Dogs like humans contract life-threatening and aggressive diseases like cancer. According to veterinarian Dr. Mark Silberman, some dog breeds are at a higher risk of certain cancers than others.
Common Cancers in Popular Dog Breeds
Beagle – Mast cell tumor, Sebaceous gland tumor, Haemangiopericytoma, Perianal gland adenoma, Lymphosarcoma
Boston – Terrier Mast cell tumor, Melanoma, Fibroma, Primary brain tumor
Dalmatian – Actinic keratosis, Cutaneous haemangioma
German Shepherd – Colorectal neoplasia, Sweat gland tumor, Trichoepithelioma, Anal sac adenocarcinoma, Cutaneous haemangioma, Lymphoma, Myxoma, Nasal cavity tumors, Insulinoma, Limbal melanoma, Testicular neoplasia, Thymoma
Greyhound – None, though there are signs of haemangiosarcoma
Golden Retriever – Mast cell tumor, Sweat gland tumor, Trichoepithelioma, Melanoma, Haemangioma, Histiocytoma, Fibroma, Lymphosarcoma, Nasal cavity tumors, Thyroid neoplasia, Insulinoma, Primary brain tumor, Fibrosarcoma
Jack Russell – Pituitary tumor
Labrador Retriever – Mast cell tumor, Cutaneous histiocytoma, Sq. cell carcinoma, Nasal cavity tumors, Insulinoma, Lymphosarcoma, Limbal melanoma, Oral Fibrosarcoma, Thymoma
Maltese – None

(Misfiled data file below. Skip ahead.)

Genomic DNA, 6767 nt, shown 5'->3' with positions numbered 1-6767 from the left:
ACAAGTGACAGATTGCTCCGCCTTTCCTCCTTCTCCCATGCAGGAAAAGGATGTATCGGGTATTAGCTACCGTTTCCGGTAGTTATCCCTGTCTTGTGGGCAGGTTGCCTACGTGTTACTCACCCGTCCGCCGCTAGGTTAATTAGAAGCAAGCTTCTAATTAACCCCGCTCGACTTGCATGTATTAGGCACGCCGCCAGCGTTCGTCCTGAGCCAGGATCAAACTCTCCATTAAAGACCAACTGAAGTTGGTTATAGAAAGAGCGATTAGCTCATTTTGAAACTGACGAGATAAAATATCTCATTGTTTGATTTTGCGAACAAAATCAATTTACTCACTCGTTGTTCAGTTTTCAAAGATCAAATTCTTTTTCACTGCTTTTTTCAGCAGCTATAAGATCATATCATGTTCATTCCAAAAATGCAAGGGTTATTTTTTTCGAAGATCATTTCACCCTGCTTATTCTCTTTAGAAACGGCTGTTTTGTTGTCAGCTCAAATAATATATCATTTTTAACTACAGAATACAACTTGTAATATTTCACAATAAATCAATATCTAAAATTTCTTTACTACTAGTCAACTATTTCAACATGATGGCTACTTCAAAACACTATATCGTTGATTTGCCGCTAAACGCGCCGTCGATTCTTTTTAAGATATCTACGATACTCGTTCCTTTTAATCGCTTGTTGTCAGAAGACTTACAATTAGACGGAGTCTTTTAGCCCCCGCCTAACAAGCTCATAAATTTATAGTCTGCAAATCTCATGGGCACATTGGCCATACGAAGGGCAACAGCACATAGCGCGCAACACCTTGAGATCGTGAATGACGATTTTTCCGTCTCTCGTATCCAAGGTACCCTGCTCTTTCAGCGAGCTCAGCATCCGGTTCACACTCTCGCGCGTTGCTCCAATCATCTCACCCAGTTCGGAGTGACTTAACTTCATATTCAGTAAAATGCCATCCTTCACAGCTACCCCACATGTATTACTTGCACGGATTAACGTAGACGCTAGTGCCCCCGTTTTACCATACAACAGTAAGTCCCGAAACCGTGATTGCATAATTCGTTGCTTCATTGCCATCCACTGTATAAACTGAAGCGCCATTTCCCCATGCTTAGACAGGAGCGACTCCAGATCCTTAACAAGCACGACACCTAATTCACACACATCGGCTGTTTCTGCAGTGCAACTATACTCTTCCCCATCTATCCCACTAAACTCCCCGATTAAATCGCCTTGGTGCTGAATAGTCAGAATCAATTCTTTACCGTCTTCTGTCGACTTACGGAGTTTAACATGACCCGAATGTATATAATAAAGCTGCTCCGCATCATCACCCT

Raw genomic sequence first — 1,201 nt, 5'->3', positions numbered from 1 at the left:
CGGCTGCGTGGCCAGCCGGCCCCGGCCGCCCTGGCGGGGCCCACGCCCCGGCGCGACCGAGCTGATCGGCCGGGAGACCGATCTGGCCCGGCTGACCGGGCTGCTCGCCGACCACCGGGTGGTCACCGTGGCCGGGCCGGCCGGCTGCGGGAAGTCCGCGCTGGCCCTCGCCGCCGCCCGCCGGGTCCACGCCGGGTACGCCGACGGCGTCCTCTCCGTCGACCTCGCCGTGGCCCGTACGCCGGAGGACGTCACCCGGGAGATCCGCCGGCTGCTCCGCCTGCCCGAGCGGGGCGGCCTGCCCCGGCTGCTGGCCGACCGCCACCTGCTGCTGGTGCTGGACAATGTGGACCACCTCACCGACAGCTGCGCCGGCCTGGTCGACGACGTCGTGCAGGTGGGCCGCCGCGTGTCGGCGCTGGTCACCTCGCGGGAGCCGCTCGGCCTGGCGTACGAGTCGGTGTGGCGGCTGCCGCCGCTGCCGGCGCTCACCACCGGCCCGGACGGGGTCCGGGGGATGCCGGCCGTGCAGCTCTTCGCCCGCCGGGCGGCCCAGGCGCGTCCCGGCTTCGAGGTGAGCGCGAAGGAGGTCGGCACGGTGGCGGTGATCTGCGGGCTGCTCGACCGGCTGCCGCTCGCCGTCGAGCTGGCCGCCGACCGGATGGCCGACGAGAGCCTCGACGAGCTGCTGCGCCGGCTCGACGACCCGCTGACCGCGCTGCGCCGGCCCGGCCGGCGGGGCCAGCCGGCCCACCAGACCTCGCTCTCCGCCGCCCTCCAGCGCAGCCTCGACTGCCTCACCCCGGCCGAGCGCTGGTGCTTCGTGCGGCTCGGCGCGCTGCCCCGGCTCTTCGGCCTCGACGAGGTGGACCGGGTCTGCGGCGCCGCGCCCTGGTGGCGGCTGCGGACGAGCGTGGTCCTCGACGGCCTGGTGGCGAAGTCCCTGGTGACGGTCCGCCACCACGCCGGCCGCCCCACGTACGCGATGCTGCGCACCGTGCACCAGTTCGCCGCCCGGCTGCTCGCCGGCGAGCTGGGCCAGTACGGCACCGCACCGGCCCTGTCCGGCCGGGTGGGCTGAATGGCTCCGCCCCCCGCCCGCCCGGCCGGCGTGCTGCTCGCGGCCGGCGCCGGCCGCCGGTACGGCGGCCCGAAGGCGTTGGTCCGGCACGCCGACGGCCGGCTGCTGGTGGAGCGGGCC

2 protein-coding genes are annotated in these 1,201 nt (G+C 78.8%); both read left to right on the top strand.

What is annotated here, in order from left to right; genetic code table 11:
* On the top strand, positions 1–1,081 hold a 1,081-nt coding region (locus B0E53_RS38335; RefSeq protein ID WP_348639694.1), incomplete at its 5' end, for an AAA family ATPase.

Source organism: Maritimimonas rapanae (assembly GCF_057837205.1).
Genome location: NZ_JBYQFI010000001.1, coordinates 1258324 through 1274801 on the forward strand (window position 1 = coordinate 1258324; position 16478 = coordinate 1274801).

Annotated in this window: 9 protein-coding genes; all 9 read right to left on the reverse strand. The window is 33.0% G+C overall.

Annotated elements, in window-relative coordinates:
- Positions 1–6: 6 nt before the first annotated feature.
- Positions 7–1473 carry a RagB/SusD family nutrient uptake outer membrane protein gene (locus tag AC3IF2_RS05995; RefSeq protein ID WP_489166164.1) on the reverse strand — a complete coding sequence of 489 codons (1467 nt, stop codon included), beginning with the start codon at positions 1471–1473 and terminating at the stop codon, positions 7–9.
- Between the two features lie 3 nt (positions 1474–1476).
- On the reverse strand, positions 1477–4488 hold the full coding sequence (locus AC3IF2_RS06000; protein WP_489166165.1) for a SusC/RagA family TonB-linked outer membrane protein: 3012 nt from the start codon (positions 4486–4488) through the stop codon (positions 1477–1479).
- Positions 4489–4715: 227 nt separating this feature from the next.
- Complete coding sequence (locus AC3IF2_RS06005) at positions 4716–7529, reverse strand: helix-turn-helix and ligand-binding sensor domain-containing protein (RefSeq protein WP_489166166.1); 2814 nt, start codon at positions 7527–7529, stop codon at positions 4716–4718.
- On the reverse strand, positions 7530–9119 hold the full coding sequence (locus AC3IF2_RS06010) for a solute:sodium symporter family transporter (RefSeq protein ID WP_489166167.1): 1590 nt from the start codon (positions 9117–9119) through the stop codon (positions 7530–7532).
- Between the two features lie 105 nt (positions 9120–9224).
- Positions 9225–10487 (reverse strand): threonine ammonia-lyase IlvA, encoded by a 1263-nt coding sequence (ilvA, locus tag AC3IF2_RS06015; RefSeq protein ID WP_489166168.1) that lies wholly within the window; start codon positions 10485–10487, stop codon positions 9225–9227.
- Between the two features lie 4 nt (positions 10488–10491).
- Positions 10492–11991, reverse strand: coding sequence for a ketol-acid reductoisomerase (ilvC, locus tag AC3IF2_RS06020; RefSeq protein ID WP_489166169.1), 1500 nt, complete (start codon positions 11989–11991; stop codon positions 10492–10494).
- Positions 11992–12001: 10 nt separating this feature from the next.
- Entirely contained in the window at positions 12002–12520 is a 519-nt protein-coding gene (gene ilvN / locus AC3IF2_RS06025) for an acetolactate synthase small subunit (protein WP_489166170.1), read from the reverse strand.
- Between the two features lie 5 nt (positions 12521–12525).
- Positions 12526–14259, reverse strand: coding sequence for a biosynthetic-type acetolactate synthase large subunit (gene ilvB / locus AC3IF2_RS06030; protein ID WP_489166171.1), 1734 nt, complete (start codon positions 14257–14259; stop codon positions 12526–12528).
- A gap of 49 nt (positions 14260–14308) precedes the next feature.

Poodle – Basal cell tumor, Trichoepithelioma, Sebaceous gland tumor, Sq. cell carcinoma, Insulinoma, Pituitary tumor, Adrenalcortical tumor, Lymphosarcoma, Limbal melanoma, Oral melanoma, Testicular neoplasia
Scottish Terrier – Mast cell tumor, Melanoma, Histiocytoma, Squamous cell carcinoma, Lymphoma, Primary brain tumor
Shih Tsu – Sebaceous gland tumor, Perianal gland adenomas
Yorkshire Terrier – Keratocanthoma, Pituitary tumor, Testicular neopla
Skin cancers rank the most common cancer in dogs, while bone, blood, gastrointestinal tract and lymph nodes are also sites where cancer cells develop. Cancer accounts for almost half of the deaths of dogs older than 10 years of age.
Watch out for these signs and behaviour changes which are indications that you should schedule a physical checkup at your vet’s office as soon as possible: an abnormal new lump, changes to an existing lump, sores that refuse to heal, discharge or bleeding from any opening (nose, mouth, urinary, etc), difficulty in passing motion, difficulty in breathing, vomiting and diarrhea, limping, foul breath, body odour, and loss of stamina. Remember that early detection increases your canine’s chances of survival.
Diet and Cancer
Amongst other factors, poor diet and nutrition based on processed foods are largely blamed for our modern day health problems faced by humans. Similarly this is what our furry pets are facing too – they rarely eat raw and are eating heavily processed dry foods. A change in diet especially during the time when they are suffering from cancer plays a key role in helping the animal fight cancer.